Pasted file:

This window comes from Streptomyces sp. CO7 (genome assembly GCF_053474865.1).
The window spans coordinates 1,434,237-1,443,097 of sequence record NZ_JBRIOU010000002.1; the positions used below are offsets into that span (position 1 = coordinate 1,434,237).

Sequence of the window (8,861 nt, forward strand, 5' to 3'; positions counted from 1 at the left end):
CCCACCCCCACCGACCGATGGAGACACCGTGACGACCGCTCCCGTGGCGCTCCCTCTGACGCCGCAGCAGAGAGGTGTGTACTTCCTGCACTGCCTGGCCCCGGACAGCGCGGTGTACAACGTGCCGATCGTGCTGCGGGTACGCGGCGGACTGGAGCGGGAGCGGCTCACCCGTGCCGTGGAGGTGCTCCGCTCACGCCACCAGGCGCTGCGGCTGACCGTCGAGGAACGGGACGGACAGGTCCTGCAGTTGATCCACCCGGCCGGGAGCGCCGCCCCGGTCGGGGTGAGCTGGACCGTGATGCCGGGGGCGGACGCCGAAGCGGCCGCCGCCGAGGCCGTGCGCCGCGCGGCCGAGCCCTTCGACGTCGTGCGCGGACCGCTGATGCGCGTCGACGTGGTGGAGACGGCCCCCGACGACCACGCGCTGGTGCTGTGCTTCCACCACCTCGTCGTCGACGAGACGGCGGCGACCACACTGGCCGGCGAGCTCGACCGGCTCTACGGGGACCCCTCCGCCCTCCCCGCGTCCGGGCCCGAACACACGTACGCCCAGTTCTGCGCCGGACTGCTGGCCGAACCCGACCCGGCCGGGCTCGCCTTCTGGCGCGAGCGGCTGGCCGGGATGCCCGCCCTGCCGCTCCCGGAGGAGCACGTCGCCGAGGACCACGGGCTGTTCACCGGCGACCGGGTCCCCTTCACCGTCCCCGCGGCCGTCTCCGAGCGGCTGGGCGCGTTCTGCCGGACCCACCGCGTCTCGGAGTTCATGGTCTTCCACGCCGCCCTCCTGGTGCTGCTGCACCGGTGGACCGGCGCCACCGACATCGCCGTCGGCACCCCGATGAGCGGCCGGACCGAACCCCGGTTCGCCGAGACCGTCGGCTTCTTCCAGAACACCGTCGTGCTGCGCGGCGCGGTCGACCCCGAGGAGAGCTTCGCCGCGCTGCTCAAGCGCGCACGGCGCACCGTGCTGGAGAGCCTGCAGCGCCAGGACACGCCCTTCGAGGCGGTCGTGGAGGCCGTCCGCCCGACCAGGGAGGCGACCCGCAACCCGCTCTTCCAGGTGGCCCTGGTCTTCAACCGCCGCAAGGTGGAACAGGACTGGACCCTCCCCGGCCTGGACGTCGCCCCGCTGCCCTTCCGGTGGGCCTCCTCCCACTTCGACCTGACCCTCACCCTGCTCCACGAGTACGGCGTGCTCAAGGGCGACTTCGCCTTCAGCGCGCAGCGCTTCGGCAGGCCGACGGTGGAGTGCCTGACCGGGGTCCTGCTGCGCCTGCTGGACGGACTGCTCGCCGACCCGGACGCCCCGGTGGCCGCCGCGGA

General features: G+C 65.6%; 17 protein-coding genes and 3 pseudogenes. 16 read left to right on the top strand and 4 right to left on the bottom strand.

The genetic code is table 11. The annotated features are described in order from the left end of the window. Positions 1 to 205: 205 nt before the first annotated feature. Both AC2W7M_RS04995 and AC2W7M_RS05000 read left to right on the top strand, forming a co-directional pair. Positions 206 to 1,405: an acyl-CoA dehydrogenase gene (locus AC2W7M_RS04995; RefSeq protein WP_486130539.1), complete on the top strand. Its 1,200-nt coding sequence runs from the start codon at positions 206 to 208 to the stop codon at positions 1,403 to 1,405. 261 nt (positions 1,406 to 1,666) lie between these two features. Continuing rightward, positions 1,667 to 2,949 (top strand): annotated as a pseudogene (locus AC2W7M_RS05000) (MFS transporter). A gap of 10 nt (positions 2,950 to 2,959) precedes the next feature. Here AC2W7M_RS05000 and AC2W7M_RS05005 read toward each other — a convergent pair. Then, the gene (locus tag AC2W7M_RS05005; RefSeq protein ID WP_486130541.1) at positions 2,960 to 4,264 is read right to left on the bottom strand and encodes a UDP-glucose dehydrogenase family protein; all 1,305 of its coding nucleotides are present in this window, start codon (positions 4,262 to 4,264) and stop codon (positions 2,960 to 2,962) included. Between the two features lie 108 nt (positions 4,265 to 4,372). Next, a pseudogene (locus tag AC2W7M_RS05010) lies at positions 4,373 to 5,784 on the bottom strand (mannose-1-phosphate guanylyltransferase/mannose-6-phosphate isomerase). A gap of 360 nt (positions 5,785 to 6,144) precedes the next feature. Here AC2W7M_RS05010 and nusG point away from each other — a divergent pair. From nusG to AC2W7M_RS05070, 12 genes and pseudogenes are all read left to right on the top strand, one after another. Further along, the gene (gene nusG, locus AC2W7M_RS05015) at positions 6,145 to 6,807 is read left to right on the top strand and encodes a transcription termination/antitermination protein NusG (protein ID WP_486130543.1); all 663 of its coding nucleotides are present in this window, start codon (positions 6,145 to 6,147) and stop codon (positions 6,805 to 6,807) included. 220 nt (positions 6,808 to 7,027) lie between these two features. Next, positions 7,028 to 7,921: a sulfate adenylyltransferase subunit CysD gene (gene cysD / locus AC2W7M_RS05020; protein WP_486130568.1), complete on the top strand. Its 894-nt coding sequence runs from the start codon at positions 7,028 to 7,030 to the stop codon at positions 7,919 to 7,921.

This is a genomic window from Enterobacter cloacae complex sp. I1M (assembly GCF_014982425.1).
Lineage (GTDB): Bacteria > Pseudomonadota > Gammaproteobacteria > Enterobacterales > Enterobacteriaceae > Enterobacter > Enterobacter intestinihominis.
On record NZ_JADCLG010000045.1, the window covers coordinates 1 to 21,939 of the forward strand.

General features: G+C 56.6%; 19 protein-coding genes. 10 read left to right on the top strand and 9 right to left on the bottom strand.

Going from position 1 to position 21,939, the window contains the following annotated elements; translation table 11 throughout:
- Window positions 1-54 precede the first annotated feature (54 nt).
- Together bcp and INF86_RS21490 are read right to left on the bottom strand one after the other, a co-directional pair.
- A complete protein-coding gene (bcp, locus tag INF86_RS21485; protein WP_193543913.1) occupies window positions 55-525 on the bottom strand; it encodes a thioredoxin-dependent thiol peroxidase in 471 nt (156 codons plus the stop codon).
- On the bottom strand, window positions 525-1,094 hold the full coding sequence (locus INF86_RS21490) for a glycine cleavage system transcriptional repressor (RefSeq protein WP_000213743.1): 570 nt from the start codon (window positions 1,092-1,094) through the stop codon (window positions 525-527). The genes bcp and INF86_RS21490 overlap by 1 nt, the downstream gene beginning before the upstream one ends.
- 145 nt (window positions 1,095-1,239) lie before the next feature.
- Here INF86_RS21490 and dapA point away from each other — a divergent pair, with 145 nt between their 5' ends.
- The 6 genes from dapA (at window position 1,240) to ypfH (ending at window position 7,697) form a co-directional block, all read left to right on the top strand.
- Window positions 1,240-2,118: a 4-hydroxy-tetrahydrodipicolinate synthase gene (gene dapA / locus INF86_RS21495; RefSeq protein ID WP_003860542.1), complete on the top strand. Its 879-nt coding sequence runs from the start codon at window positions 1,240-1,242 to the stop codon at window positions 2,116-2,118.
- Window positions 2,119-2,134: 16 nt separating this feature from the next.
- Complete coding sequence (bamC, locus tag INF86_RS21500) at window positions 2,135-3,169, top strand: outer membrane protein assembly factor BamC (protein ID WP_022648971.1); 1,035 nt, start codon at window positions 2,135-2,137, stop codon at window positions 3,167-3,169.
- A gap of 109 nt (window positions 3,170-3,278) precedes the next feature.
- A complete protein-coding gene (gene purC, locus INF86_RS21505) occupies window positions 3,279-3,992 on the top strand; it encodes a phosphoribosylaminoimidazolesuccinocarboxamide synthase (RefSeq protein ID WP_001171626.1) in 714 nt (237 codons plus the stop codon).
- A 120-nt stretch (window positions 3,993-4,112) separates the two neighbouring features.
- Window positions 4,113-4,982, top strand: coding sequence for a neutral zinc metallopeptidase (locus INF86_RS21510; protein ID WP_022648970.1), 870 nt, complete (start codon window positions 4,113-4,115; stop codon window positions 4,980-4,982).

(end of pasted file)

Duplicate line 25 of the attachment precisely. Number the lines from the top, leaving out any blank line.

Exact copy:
- Window positions 4,113-4,982, top strand: coding sequence for a neutral zinc metallopeptidase (locus INF86_RS21510; protein ID WP_022648970.1), 870 nt, complete (start codon window positions 4,113-4,115; stop codon window positions 4,980-4,982).